| by Qurat Mirza
I have a dream that one day every valley shall be exalted, and every hill and mountain shall be made low, the rough places will be made plain, and the crooked places will be made straight; “and the glory of the Lord shall be revealed and all flesh shall see it together.”
And so even though we face the difficulties of today and tomorrow, I still have a dream.
Martin Luther King, Jr. “I Have a Dream”
( March 25, 2012, Karachi,m Sri Lanka Guardian) Smiling and wide-eyed, seven-month-old Kareem Bux is happy between the arms of his mother, grandmother and father in the courtyard of his home in the Rehri Village of Karachi coastal line. He is blissfully unaware of the fact that he has opened his eyes in one of the unfortunate families who are from the most neglected and unprivileged Fisherfolk community of the society. A society where the narrow stratum of elite families maintains extremely disproportionate control over the nation’s wealth, and almost one-third of the people live below the poverty line; where all his basic rights are denied, where he will have to strive even to get his share of food.
Fishermen all around the world are the most marginalized and neglected sect, they face the same problem against the big corporations, against their own governments, against environmental pollution, global warming etc that is causing depletion of fish stocks day by day. There are 4 millions vessels all around the world, out of which only 1% is industrial deep sea trawlers and because of this 1% more than 70% of the fish stocks from the entire world are in decline. The negative impact of bottom trawling has on marine ecology, biodiversity and marine fishery resources are well known and recorded. According to the research carried out by the experts around the globe, if this continues then all the seas of the world will be out of fish by 2048.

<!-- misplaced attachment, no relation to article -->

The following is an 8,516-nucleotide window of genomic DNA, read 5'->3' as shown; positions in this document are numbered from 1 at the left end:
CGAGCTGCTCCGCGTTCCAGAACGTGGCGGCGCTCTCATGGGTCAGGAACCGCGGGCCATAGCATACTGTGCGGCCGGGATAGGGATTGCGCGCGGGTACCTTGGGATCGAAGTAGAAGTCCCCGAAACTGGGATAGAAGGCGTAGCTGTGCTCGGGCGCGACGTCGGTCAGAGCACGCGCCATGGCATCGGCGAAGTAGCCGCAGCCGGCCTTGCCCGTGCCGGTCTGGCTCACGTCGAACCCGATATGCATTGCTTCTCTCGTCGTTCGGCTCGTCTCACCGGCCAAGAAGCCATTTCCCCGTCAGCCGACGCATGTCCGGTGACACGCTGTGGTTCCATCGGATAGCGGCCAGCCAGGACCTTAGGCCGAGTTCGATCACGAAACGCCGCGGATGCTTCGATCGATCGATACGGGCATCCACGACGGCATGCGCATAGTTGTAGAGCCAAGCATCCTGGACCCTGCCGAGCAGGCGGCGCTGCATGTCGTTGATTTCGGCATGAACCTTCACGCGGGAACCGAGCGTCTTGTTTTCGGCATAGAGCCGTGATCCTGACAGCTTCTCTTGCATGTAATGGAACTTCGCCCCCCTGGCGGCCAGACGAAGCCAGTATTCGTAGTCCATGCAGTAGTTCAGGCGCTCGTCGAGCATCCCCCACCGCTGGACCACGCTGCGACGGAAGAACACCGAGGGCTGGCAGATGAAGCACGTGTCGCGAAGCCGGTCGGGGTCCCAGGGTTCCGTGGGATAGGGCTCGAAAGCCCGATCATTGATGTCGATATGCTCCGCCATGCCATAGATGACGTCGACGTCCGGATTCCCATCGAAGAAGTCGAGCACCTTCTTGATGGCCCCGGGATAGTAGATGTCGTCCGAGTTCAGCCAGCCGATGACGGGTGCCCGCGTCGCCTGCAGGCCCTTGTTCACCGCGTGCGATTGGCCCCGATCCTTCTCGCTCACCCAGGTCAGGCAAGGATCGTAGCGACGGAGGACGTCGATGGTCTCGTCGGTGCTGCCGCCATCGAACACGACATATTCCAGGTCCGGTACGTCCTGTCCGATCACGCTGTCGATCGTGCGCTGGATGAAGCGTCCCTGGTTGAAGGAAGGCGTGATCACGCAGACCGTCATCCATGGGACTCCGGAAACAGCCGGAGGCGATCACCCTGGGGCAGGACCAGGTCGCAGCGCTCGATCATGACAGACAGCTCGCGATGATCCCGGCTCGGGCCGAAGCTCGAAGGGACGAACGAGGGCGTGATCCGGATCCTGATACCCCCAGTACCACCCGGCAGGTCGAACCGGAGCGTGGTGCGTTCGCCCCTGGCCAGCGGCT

The Fisherfolk in Pakistan are the indigenous people living on the 1120 kilometer-long coastline comprised of 26 creeks in Sindh and Balochistan provinces, which shares its sea water territories with India and Iran. The coastline of Sindh province is 350 kilometers and is very fertile and full of natural resources, having many small and big islands, creeks, wetlands, mangroves forests, fertile and agricultural lands and natural habitats for the migratory birds. Indus Delta which is the 6th richest and largest resource in the world is the part of the Sindh Coastline.
In the inland fisheries resources of Pakistan 1209 fresh water bodies are found only in Sindh province and their share in inland fishing is more than 70% in the country.
For fishermen the sea is both livelihood and heritage, the bright lights and prosperity of the city are as distant as another country. The ‘fisherfolk’, are a community bound together by their livelihood. This pervades their culture, rituals and identity. The songs of valor in face of nature, stories of sea conquests, and shells, driftwood and other ‘gifts of the sea’ adorn their lives. No matter whether they steer vessels or not, by virtue of being in the community, they are all ‘fishermen’.
The fisher people of the coastal and inland areas of Pakistan have been fighting for their survival for many decades. The fishing communities, about five million people living in coastal and inland areas of Pakistan, are among the poorest and the most deprived people.
Since the degradation of water resources including the drying up of River Indus and intrusion of sea water in Indus delta, their life has become miserable. The fishermen, women and children have to face the occupation of fishing waters by sea lords, a feudal paramilitary force, the Rangers, and the powerful fish contractors along with large scale fishing by deep see trawlers, marine pollution, lack of basic civic facilities and un-favorable government policies. Fishing communities are also vulnerable to natural disasters such as cyclones, floods and droughts.